Milford debates return to separate zoning boards

Shweta Karikehalli | The Daily Star Constituents pack Milford’s village office Monday night for a public hearing on making the Zoning Board of Appeals and Planning Board separate boards again.

MILFORD — Constituents were split on the proposed separation of the village of Milford’s Zoning Board of Appeals and Planning Board at a Sept. 9 public hearing at the village office.

It was standing room only when the meeting began, and some listened from just outside the office.

Zoning in the village can’t be imposed without the existence of a Zoning Board of Appeals, according to a media release from the village. But over the past few years, the village has struggled to find enough volunteers to cover both the Planning Board and Zoning Board of Appeals, Milford Village Clerk Kitty Ruling said to The Daily Star on Aug. 21.

The village is seeking to fill more spots on both of the boards if the Zoning Board of Appeals / Planning Board split is approved. Preferred applicants would be village residents, but seats are open to all Otsego County residents, according to the release. The Planning Board would have seven members and the Zoning Board of Appeals would have five. The combined board has five active members.

In 2012 spots were opened up to anyone living within five miles of the village who was interested, Mayor Brian Pokorny said.

By 2017 there were still issues recruiting volunteers, so the village combined the Zoning Board of Appeals and the Planning Board, he said. But the village’s attorney advised that the boards be split up as soon as possible to prevent conflicts of interests that could stem from people sitting on both boards.

If someone presents to the Planning Board and gets denied, they have the option to appeal to the Zoning Board of Appeals.

“So right now, you go to the same people that denied you,” Pokorny said. “It doesn’t make sense to me.”

Pauline Koren, who served on the original Planning Board, said it was very difficult keeping volunteers. She said she believes board members should remain village residents, but if there’s a lack of volunteer interest in the village she’s not opposed to the village expanding the distance radius of people eligible to serve on the boards, as long as they’re in the Milford area.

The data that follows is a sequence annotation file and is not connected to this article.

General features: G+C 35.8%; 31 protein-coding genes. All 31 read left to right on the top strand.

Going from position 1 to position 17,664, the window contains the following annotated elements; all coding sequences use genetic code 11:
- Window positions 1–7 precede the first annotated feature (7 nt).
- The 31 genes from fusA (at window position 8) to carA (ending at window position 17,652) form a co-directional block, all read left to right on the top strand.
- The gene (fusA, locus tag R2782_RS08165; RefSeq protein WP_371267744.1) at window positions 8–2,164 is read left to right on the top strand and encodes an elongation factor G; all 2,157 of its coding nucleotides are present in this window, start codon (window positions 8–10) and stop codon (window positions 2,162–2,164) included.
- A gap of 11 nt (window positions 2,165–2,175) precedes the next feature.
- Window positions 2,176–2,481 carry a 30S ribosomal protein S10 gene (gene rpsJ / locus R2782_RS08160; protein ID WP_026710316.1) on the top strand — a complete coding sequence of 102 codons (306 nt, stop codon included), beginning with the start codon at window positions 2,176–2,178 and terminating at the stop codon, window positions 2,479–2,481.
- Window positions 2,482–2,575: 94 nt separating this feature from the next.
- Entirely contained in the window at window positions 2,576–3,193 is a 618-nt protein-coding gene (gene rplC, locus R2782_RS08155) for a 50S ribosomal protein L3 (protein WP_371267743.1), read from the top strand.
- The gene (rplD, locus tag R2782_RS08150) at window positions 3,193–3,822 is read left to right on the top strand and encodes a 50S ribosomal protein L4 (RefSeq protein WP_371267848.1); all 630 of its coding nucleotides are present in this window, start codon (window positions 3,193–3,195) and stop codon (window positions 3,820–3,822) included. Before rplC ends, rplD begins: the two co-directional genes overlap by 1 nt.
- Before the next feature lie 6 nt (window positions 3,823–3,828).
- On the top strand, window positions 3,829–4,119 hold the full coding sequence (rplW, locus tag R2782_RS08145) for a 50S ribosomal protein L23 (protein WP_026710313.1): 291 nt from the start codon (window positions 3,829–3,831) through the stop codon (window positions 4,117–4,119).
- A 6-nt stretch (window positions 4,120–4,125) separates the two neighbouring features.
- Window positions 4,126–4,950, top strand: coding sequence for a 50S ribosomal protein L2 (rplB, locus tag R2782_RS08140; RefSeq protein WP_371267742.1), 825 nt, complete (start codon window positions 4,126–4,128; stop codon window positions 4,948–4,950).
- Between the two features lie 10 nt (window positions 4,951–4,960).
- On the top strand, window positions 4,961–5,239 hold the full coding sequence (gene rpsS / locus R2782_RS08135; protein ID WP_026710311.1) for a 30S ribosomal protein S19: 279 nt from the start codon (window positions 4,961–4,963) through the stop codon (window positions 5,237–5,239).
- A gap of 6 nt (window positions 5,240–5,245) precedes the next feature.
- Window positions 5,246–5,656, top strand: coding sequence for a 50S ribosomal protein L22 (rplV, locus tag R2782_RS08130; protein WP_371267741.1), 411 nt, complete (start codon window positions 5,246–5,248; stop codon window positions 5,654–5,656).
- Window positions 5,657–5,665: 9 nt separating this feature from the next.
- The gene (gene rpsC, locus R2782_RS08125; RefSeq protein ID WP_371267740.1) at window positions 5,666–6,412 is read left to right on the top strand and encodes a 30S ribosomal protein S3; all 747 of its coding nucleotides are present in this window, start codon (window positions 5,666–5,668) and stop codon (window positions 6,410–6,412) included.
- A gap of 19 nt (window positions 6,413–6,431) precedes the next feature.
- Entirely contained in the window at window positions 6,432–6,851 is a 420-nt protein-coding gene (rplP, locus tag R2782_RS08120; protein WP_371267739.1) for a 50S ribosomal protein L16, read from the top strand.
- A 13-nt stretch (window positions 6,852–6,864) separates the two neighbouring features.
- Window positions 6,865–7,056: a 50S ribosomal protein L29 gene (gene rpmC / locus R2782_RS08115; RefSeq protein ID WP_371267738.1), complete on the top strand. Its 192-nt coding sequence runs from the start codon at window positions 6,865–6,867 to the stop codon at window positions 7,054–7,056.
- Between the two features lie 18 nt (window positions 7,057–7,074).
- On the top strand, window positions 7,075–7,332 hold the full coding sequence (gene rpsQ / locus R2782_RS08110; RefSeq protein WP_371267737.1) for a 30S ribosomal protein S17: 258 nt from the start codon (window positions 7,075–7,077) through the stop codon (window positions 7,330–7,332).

“I feel that if somebody really thinks that these boards should remain in the village, people need to speak up, volunteer,” she said.

Marion Mossman served on the Zoning Board of Appeals and said she found it to be a rewarding experience.

“If we have people that are willing to serve new energy and new ideas, I think it’s great,” Mossman said.

Some constituents questioned why the village would want to split up the boards if there hadn’t been any conflicts of interest yet. Others were put off by the potential of people from outside the village making decisions that would affect the village. Milford resident Austin Partridge proposed a compromise of shortening the distance radius of people eligible to volunteer and also cutting down the number of volunteers needed to fill both boards.

David Sonn, Esq., the village’s attorney, said all board decisions have to conform to guidelines set by the Comprehensive Plan, and that decisions weren’t just based on the personal opinions of board members. 

By the meeting’s recess, eight people signed a sheet expressing interest in serving on the Zoning Board of Appeals, and one signed the Planning Board sheet.

Shweta Karikehalli, staff writer, can be reached at or 607-441-7221. Follow her @DS_ShwetaK on Twitter.

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